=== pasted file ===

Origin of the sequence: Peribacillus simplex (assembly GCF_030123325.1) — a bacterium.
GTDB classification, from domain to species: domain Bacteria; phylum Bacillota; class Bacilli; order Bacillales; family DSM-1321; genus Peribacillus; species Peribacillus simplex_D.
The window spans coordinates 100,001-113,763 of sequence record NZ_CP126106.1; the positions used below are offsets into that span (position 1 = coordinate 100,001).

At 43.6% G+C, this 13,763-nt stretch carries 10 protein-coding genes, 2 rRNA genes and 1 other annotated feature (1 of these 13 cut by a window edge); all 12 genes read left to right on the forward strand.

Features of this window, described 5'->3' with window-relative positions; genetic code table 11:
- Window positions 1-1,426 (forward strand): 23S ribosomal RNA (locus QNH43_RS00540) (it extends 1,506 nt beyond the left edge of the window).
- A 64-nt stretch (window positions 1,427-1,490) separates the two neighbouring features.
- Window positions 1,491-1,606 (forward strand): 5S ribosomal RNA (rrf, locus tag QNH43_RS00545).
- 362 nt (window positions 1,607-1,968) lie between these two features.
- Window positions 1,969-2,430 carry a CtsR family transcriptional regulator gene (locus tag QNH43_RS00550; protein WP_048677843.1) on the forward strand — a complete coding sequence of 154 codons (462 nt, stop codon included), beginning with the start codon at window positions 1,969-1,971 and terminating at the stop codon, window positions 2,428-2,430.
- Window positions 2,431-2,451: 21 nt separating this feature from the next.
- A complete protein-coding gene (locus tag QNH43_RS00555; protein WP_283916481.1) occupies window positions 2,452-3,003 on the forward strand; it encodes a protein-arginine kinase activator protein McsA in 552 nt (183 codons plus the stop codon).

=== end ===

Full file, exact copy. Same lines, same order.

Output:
Origin of the sequence: Peribacillus simplex (assembly GCF_030123325.1) — a bacterium.
GTDB classification, from domain to species: domain Bacteria; phylum Bacillota; class Bacilli; order Bacillales; family DSM-1321; genus Peribacillus; species Peribacillus simplex_D.
The window spans coordinates 100,001-113,763 of sequence record NZ_CP126106.1; the positions used below are offsets into that span (position 1 = coordinate 100,001).

At 43.6% G+C, this 13,763-nt stretch carries 10 protein-coding genes, 2 rRNA genes and 1 other annotated feature (1 of these 13 cut by a window edge); all 12 genes read left to right on the forward strand.

Features of this window, described 5'->3' with window-relative positions; genetic code table 11:
- Window positions 1-1,426 (forward strand): 23S ribosomal RNA (locus QNH43_RS00540) (it extends 1,506 nt beyond the left edge of the window).
- A 64-nt stretch (window positions 1,427-1,490) separates the two neighbouring features.
- Window positions 1,491-1,606 (forward strand): 5S ribosomal RNA (rrf, locus tag QNH43_RS00545).
- 362 nt (window positions 1,607-1,968) lie between these two features.
- Window positions 1,969-2,430 carry a CtsR family transcriptional regulator gene (locus tag QNH43_RS00550; protein WP_048677843.1) on the forward strand — a complete coding sequence of 154 codons (462 nt, stop codon included), beginning with the start codon at window positions 1,969-1,971 and terminating at the stop codon, window positions 2,428-2,430.
- Window positions 2,431-2,451: 21 nt separating this feature from the next.
- A complete protein-coding gene (locus tag QNH43_RS00555; protein WP_283916481.1) occupies window positions 2,452-3,003 on the forward strand; it encodes a protein-arginine kinase activator protein McsA in 552 nt (183 codons plus the stop codon).